The structuring element (strel) for the opening operation is a circle with it's size being a little smaller than the area of the cell. Thus, blobs smaller than this would be erased. Meanwhile the strel used for the closing operation is also a circle but it's size is very small, this is to make the noise or small holes in the cell disappear while minimizing the tendency of closely adjacent blobs to merge due to the closing operation.

Next we plot the histogram of all the tallied areas:

histogram of tallied areas

zooming in to the range around 519... (area of the unit cell:

zoomed-in histogram of tallied areas

but beware! Using too few bins for the histogram would lead to inaccurate estimates for the area. From the above histogram, one might think the range would be 350 - 650 pixels. However, using more bins we see that...

histogram of tallied areas using more bins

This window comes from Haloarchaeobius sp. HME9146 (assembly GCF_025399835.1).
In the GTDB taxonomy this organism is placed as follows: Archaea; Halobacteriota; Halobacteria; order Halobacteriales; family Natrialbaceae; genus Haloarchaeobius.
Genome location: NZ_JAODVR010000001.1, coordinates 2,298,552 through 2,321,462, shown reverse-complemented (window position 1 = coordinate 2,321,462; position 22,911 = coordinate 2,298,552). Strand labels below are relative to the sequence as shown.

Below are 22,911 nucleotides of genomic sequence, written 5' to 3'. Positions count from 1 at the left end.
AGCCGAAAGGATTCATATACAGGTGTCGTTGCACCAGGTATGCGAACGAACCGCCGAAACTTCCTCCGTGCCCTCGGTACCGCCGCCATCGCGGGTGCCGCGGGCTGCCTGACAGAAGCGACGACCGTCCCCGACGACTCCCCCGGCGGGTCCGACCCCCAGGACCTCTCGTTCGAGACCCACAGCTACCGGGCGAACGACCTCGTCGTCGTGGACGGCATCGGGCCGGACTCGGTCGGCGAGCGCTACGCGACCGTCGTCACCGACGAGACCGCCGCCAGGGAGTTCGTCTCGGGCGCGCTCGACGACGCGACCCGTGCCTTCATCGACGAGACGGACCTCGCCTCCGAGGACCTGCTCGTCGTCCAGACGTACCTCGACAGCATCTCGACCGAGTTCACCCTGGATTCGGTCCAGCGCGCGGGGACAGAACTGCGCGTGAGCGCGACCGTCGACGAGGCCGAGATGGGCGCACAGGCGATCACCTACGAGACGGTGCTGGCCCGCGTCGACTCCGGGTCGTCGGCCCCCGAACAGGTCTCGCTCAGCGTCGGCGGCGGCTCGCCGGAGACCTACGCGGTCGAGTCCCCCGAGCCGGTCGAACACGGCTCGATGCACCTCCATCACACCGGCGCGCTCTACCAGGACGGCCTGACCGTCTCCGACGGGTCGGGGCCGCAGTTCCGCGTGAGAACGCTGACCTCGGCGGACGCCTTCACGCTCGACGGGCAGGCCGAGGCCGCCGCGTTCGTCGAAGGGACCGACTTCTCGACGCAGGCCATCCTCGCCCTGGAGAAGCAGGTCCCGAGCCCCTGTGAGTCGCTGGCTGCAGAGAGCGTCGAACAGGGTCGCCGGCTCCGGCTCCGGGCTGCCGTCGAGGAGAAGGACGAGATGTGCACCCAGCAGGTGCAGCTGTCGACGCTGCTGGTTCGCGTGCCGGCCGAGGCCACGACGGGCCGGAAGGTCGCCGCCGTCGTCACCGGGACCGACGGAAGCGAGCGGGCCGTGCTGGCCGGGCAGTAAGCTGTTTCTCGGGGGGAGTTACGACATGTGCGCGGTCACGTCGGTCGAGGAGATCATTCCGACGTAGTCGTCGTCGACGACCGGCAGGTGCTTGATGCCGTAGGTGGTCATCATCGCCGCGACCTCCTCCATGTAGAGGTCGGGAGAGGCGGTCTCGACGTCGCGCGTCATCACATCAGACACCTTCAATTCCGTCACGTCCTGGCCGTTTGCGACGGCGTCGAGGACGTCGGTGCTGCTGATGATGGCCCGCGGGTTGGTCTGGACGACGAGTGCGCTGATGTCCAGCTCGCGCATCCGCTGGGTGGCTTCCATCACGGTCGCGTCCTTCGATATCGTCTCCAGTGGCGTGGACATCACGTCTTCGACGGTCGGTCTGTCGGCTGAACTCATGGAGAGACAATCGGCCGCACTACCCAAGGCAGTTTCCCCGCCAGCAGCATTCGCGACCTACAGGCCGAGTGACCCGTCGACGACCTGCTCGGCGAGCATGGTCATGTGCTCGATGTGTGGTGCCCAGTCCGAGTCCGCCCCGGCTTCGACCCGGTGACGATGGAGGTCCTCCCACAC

and zooming in,

zoomed-in histogram using more bins

We can see that it is now separated into two ranges. Therefore the more accurate range would be around 450 - 650 pixels. We then get the values falling in that range and compute for the mean and standard deviation. The best estimate for the normal cell is 528.96825 +- 25.079209 pixels.

For the next part, we are given another image with some "cells" being bigger than others. These represent cancer cells and we're asked to design and implement a procedure for isolating these cells.

normal cells with cancer cells

So just like in the procedure a while ago, we first determine the best threshold value by getting the histogram of the gray scale image:

histogram of gray scale image

The best threshold is chosen to be 0.845. This is the black and white version of it:

after converting to black and white